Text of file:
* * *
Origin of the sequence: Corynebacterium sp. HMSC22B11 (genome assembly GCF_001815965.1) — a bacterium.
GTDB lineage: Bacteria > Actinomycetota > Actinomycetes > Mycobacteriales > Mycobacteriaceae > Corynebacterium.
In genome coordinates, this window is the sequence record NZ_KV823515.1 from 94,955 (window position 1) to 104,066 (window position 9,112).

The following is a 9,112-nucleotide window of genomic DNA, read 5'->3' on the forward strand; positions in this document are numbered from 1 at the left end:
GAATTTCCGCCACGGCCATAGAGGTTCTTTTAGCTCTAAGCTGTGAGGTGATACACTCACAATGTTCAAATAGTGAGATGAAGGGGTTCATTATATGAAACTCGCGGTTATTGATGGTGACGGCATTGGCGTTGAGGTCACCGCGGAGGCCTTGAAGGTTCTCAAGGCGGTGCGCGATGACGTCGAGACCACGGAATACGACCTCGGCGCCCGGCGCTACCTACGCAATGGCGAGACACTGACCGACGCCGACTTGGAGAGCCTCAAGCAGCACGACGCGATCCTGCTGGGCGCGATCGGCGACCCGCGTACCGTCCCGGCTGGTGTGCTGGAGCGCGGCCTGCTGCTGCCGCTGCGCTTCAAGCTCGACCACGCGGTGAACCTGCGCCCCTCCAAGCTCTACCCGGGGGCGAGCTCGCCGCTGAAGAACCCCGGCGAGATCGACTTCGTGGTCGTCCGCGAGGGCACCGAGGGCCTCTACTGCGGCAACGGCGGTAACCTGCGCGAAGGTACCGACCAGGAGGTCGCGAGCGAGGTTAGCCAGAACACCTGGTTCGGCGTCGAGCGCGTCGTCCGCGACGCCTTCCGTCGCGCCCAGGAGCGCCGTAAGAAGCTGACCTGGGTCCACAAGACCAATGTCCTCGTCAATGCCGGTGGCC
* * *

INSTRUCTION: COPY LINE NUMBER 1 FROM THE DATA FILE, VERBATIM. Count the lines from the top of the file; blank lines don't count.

Origin of the sequence: Corynebacterium sp. HMSC22B11 (genome assembly GCF_001815965.1) — a bacterium.